Professional career based salmon fishing guide advice on the best approach to fishing Scotland's famous River Tay for new and experienced fishers.
If you're new to Scottish salmon fishing or to the River Tay the most sensible and tactical way to fish the mighty Tay is with your own personal salmon guide. A professional Tay salmon guide will not only make sure you understand the best tactical approaches to the river but will also provide all of the required salmon fishing equipment including proven Tay salmon flies & lures. If you're an experienced salmon fisher with all of your own equipment and a good tactical understanding of Scottish salmon fishing then email me directly at; email@example.com for a professional recommendation on where to consider fishing based on your seasonal timing availability and other fishing requirements. If you're new to salmon fishing or require a personal guide to make sure your fishing effort is optimised book a professional River Tay salmon guide to give you the best chance of success.
A professional River Tay salmon guide will teach you how to use our traditional double handed salmon fly rods in addition to how to carefully and methodically fish through each of the Tay salmon pools with the correct fly or lure cast/swing spacings. Your guide will also supply all of the required salmon fishing equipment including chest waders & waterproof jackets & life jacket. A professional Tay guide will also take you to one of the famous Tay salmon fishing venues (beats) based on the time of the fishing season and where there will be a good chance of catching salmon.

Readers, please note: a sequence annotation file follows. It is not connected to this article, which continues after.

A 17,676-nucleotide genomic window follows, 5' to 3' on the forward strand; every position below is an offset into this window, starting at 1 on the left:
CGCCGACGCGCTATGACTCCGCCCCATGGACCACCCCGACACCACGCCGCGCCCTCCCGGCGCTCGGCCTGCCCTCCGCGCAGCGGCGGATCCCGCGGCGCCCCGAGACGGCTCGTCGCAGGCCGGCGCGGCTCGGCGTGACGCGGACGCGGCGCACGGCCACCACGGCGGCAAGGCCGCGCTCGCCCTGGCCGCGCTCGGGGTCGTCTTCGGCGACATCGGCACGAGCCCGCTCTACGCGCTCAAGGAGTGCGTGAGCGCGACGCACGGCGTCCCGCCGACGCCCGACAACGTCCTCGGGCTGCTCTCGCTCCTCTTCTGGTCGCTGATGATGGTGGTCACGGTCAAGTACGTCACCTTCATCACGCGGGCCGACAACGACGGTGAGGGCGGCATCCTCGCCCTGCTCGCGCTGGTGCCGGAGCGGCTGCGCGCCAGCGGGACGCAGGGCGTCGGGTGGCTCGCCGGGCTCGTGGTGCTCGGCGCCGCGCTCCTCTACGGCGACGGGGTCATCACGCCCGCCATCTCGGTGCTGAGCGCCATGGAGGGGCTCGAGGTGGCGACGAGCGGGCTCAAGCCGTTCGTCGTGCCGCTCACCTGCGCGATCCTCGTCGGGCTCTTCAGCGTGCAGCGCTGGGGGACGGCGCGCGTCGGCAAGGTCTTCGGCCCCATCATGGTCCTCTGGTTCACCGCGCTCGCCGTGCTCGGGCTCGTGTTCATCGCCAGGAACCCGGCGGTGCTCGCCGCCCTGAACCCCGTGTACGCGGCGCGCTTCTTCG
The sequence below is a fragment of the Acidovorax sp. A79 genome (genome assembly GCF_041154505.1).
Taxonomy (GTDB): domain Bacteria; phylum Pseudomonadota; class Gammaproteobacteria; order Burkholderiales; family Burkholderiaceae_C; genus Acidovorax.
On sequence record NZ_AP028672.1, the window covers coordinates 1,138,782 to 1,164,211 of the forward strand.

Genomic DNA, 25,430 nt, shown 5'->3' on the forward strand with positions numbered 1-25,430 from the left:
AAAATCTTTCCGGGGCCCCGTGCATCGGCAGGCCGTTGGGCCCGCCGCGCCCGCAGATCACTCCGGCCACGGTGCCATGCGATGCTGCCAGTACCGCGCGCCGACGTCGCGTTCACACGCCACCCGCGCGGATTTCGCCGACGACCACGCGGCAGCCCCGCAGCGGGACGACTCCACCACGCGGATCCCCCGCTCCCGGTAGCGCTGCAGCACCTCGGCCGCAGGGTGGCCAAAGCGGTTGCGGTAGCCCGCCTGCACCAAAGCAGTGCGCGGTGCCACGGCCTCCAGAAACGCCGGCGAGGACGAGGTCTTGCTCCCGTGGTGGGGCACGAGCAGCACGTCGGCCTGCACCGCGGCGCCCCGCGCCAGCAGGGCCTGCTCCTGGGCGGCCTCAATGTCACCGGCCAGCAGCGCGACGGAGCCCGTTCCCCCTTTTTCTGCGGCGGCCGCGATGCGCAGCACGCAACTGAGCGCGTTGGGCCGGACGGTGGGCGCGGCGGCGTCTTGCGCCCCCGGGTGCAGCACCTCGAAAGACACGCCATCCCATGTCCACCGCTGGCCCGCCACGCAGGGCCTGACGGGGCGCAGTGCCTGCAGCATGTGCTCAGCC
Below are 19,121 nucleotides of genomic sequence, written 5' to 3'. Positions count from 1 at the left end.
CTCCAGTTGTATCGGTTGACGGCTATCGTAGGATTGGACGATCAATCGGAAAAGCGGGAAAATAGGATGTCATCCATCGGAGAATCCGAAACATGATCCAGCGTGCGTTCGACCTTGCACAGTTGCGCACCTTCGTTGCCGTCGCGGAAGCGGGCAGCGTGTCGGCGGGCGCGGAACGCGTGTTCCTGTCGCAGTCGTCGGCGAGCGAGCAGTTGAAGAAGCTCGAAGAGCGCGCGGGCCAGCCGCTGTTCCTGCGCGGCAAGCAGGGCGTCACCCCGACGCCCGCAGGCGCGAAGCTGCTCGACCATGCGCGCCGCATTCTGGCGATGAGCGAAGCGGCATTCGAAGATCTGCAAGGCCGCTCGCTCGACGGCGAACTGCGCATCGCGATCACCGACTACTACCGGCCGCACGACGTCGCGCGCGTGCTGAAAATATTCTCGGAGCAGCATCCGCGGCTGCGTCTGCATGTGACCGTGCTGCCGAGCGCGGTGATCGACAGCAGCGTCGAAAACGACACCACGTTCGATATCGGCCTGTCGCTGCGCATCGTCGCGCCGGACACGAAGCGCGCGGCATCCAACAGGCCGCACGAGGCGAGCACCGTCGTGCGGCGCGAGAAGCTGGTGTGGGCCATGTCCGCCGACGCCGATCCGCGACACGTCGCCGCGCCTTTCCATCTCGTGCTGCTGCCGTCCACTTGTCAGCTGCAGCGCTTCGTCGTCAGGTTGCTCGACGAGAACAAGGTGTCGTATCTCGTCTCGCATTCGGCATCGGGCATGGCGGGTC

The 'mighty' Tay is Scotland's longest river at 117 miles in length and it drains a massive 2000 square miles of Scotland. The Tay starts its majestic course high up on the slopes of Ben Lui in the far West of Scotland before eventually reaching the north sea at Dundee in the East. Several of it's main tributary rivers such as the rivers Tummel, Dochart, Lyon, Lochay, Earn, Isla & Almond are indeed as big in size as many other independent Scottish rivers. The Tay is without doubt the King of Scottish salmon rivers. The River Tay salmon fishing season officially opens on the 15th of January each year and closes on October the 15th.